Flood waters threatened to overtake land along the St. Marys River in the west and southwest portions of St. Marys after 1.67 inches of rain fell. The West Spring Street lift station was unable to keep up with flows. The areas of Elm Grove and Gethsemane cemeteries were under water. The ground was frozen at a depth of 14 inches, preventing the absorption of the rain.
The St. Marys River reached flood crest as Ohio 66, Beech Street and Greenville Road were closed. Hundreds of acres of farmland was flooded and water spilled across the football field. The St. Marys Community Public Library, which flooded in 1959, escaped damage. However, water poured into the St. Marys Theater, Kellermeyer’s, Barnhart-Bricker Store and Hotel Fort Barbee.
Mary Sterling, 28, of Delphos, drowned in the Little Auglaize River, located three miles west of St. Marys. The driver of the vehicle Sterling was riding in, Ethel Heffner, 34, of Delphos, was blinded by lights and crashed through a railing.
Dan Nedderman poured in 34 points to help the New Bremen Cardinals defeat Anna 79-59. Nedderman tallied 10 field goals and 15 free throws.
25 years ago: Juvenile Court Judge H. Michael Moser scheduled a hearing for March 2 in the murder case of Betty Marie Head. The hearing will be to determine if a 17-year-old St. Marys boy should be tried as an adult in the case. The teen was arrested Jan. 14 on a charge of delinquency by rape and aggravated murder.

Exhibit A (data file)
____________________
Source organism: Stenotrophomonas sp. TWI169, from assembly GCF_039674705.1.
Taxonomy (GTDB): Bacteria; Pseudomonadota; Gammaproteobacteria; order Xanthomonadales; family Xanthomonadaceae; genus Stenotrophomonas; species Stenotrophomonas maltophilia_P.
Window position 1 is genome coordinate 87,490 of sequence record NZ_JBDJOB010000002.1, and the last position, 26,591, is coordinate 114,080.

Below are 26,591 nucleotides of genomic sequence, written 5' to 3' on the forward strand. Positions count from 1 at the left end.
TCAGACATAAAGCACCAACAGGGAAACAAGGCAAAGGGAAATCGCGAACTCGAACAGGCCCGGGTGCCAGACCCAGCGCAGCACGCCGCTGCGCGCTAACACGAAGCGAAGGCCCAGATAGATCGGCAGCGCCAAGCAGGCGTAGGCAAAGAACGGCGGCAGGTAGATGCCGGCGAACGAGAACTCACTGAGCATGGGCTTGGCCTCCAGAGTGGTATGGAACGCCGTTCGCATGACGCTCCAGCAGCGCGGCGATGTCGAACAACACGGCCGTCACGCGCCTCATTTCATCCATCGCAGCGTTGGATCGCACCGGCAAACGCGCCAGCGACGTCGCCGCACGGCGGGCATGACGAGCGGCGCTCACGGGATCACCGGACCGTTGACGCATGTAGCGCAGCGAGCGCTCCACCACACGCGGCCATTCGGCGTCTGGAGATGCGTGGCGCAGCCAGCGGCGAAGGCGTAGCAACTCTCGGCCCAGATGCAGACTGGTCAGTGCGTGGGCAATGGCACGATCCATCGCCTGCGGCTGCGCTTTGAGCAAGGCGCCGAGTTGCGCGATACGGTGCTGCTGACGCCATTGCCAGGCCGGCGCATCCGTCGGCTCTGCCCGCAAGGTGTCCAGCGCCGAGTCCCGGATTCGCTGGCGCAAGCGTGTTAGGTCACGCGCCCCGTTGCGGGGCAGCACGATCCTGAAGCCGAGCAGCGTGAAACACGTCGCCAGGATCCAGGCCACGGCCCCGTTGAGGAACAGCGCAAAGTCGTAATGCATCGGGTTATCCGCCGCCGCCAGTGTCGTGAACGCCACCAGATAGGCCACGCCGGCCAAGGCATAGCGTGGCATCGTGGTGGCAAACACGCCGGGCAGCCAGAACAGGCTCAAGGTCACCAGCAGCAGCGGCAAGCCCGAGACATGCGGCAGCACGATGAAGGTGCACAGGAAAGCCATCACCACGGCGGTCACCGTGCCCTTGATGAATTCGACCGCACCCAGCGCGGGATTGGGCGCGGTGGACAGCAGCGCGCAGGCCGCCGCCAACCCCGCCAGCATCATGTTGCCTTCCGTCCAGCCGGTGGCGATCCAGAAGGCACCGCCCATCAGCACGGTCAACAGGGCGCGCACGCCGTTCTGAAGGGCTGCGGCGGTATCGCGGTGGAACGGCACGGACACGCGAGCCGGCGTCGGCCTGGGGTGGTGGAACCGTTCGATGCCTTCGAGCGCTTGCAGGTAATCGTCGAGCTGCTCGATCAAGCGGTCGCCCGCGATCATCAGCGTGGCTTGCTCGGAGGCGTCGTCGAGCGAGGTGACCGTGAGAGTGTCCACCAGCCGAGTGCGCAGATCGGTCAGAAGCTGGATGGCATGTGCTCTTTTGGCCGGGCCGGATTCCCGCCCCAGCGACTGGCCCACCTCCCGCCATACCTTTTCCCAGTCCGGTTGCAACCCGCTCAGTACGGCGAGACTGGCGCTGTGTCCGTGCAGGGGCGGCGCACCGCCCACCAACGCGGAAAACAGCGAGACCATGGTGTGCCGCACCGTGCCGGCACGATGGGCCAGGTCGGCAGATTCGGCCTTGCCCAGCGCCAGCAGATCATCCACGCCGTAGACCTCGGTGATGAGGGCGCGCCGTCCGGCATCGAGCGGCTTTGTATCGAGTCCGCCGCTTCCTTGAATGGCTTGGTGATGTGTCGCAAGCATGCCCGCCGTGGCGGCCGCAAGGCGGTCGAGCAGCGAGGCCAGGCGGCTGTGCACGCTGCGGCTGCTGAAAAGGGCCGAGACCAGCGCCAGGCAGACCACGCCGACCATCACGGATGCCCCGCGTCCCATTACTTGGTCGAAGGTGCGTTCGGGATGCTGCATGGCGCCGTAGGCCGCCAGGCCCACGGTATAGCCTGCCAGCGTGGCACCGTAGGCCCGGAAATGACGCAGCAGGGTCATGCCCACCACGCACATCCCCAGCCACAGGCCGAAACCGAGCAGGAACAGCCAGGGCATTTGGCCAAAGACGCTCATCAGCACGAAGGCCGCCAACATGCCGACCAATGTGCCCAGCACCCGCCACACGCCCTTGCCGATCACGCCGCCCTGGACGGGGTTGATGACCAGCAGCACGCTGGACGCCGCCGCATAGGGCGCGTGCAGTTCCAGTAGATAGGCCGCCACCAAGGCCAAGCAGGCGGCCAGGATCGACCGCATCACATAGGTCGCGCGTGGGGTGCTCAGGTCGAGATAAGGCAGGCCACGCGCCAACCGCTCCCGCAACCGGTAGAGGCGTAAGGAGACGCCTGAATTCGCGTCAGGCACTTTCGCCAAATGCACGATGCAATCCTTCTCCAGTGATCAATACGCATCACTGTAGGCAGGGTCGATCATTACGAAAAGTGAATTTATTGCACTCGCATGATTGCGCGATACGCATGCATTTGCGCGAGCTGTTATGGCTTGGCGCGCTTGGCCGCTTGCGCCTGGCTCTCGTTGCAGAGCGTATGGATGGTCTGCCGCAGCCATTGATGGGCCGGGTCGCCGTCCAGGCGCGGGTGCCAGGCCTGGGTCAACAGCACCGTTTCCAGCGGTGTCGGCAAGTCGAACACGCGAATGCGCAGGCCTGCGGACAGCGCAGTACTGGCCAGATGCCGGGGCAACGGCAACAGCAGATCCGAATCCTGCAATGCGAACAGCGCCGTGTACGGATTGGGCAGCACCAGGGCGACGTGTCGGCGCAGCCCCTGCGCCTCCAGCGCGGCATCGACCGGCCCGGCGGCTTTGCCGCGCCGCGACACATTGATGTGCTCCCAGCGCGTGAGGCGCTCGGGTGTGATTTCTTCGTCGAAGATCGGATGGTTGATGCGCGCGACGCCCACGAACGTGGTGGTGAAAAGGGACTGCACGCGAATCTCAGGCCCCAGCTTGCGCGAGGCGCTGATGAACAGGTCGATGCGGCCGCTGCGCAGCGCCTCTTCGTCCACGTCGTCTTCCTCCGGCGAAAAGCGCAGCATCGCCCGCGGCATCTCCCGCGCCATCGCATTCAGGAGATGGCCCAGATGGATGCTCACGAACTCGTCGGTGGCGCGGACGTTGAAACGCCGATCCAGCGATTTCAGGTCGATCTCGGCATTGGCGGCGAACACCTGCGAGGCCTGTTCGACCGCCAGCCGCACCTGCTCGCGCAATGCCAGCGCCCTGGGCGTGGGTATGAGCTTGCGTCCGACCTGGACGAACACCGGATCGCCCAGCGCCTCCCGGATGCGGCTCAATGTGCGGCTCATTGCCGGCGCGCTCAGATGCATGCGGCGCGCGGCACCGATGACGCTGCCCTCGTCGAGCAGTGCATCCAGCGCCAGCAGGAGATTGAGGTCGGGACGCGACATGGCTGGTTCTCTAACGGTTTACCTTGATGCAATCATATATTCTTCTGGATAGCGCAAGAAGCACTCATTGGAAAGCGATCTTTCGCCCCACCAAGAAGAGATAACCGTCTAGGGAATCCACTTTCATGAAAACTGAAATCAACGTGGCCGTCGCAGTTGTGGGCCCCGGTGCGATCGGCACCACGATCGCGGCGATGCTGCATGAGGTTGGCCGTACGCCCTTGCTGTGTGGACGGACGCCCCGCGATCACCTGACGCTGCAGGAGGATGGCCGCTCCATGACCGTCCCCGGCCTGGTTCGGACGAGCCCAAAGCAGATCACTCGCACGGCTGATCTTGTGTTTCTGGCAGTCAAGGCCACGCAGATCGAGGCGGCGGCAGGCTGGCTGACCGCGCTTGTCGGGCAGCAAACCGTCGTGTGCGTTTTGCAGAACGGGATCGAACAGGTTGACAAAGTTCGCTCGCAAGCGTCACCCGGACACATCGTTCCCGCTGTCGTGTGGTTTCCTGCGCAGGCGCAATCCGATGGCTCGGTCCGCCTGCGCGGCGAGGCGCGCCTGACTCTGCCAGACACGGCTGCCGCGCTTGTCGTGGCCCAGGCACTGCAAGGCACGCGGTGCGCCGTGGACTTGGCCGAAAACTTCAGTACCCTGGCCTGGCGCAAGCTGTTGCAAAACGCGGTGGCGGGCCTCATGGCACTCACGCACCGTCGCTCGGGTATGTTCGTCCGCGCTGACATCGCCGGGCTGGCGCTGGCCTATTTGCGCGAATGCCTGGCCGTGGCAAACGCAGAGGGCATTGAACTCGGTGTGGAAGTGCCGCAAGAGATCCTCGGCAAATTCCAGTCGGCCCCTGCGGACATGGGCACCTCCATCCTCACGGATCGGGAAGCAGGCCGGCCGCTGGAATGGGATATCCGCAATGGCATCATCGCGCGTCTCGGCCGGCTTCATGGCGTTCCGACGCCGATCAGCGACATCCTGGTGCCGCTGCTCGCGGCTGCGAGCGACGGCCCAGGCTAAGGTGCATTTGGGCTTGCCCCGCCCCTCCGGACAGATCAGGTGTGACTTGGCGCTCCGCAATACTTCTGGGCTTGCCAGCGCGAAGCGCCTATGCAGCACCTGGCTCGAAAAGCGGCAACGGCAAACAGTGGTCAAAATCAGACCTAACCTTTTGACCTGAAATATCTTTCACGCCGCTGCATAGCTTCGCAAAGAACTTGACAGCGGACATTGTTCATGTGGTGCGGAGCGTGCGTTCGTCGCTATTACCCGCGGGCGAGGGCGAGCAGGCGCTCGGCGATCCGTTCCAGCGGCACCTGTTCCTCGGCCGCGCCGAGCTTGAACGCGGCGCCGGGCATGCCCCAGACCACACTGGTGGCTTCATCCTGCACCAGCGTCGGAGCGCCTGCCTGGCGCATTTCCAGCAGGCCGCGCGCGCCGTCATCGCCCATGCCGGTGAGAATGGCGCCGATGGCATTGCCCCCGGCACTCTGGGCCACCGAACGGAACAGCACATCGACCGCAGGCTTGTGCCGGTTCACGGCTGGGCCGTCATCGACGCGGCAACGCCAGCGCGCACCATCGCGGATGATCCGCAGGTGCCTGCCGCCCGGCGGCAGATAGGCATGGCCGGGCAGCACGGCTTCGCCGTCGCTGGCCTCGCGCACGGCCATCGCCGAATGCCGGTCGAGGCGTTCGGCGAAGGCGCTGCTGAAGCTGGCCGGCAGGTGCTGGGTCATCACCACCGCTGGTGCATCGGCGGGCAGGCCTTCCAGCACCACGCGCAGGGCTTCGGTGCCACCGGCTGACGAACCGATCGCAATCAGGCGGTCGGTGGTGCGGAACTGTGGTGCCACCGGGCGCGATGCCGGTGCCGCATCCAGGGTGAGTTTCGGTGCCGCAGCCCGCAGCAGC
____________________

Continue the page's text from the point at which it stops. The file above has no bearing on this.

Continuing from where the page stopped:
The body of the 11-year-old girl was found near her home west of St. Marys on July 12 after she was reported missing earlier in the day.
Auglaize County ranked ninth in total farm receipts in 1985. According to a report, the county realized $74.36 million in cash receipts for the year. Mercer County came in first with receipts of $150.24 million. Dairy accounted for 24 percent of gross farm income and soybeans were the top cash crop in the county.
The St. Marys Township Fire Department marked its 10th anniversary with a dinner at VFW Post 9289. Fire Chief Larry Durkee gave a brief history of the department and how it was formed — reportedly following a dispute with the city of St. Marys in 1976 concerning the cost of renewing a contract for fire protection in the township.
Plans were unveiled for an improvement at the intersection of U.S. 33 and Hardin Pike in Wapakoneta. The project was expected to be completed in 1989.
St. Marys Safety-Service Director Doug Brookhart provided a report detailing a restructuring of the supervisors in the city. The measure became official with the passage of legislation by city councilors. The plan reduced the number of supervisors who reported directly to Brookhart from 10 full-time and two seasonal to seven full-time.
Brookhart also requested the three-year phase-in of a 0.5 percent income tax hike for the city. Brookhart proposed placing the measure on the May primary election ballot to include a 0.2 percent hike for the last six months of 1987, a 0.2 percent hike for 1988 and a 0.1 percent hike in 1989. Brookhart cited the termination of the Federal Revenue Sharing program for the need of additional local funds. The program cost the city $100,000 in 1987.